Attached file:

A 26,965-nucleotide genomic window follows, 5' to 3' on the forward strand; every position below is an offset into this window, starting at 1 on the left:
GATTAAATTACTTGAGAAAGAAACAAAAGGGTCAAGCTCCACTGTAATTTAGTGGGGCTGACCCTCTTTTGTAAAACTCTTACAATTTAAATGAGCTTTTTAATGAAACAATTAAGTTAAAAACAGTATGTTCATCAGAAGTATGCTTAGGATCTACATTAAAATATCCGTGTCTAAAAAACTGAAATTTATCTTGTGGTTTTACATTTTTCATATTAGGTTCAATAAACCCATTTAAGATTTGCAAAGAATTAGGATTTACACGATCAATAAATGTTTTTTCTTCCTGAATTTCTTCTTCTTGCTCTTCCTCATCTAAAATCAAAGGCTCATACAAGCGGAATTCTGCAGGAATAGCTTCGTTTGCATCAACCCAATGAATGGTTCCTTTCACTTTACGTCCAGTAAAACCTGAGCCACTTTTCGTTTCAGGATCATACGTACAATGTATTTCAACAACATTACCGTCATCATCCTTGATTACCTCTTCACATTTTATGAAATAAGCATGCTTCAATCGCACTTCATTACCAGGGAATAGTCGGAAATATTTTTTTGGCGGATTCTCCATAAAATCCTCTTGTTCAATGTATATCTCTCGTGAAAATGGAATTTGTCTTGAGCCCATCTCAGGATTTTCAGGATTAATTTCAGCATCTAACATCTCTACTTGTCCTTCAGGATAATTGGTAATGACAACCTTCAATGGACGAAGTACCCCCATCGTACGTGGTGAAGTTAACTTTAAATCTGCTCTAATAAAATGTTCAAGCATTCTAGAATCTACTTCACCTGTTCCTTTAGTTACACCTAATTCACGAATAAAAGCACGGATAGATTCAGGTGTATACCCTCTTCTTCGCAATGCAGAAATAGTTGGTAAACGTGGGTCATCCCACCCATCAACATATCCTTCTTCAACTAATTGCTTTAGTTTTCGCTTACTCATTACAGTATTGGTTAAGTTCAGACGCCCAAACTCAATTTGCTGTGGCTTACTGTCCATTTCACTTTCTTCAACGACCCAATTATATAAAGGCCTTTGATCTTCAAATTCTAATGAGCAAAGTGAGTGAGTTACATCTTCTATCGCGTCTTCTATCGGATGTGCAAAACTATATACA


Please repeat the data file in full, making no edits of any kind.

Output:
A 26,965-nucleotide genomic window follows, 5' to 3' on the forward strand; every position below is an offset into this window, starting at 1 on the left:
GATTAAATTACTTGAGAAAGAAACAAAAGGGTCAAGCTCCACTGTAATTTAGTGGGGCTGACCCTCTTTTGTAAAACTCTTACAATTTAAATGAGCTTTTTAATGAAACAATTAAGTTAAAAACAGTATGTTCATCAGAAGTATGCTTAGGATCTACATTAAAATATCCGTGTCTAAAAAACTGAAATTTATCTTGTGGTTTTACATTTTTCATATTAGGTTCAATAAACCCATTTAAGATTTGCAAAGAATTAGGATTTACACGATCAATAAATGTTTTTTCTTCCTGAATTTCTTCTTCTTGCTCTTCCTCATCTAAAATCAAAGGCTCATACAAGCGGAATTCTGCAGGAATAGCTTCGTTTGCATCAACCCAATGAATGGTTCCTTTCACTTTACGTCCAGTAAAACCTGAGCCACTTTTCGTTTCAGGATCATACGTACAATGTATTTCAACAACATTACCGTCATCATCCTTGATTACCTCTTCACATTTTATGAAATAAGCATGCTTCAATCGCACTTCATTACCAGGGAATAGTCGGAAATATTTTTTTGGCGGATTCTCCATAAAATCCTCTTGTTCAATGTATATCTCTCGTGAAAATGGAATTTGTCTTGAGCCCATCTCAGGATTTTCAGGATTAATTTCAGCATCTAACATCTCTACTTGTCCTTCAGGATAATTGGTAATGACAACCTTCAATGGACGAAGTACCCCCATCGTACGTGGTGAAGTTAACTTTAAATCTGCTCTAATAAAATGTTCAAGCATTCTAGAATCTACTTCACCTGTTCCTTTAGTTACACCTAATTCACGAATAAAAGCACGGATAGATTCAGGTGTATACCCTCTTCTTCGCAATGCAGAAATAGTTGGTAAACGTGGGTCATCCCACCCATCAACATATCCTTCTTCAACTAATTGCTTTAGTTTTCGCTTACTCATTACAGTATTGGTTAAGTTCAGACGCCCAAACTCAATTTGCTGTGGCTTACTGTCCATTTCACTTTCTTCAACGACCCAATTATATAAAGGCCTTTGATCTTCAAATTCTAATGAGCAAAGTGAGTGAGTTACATCTTCTATCGCGTCTTCTATCGGATGTGCAAAACTATATACA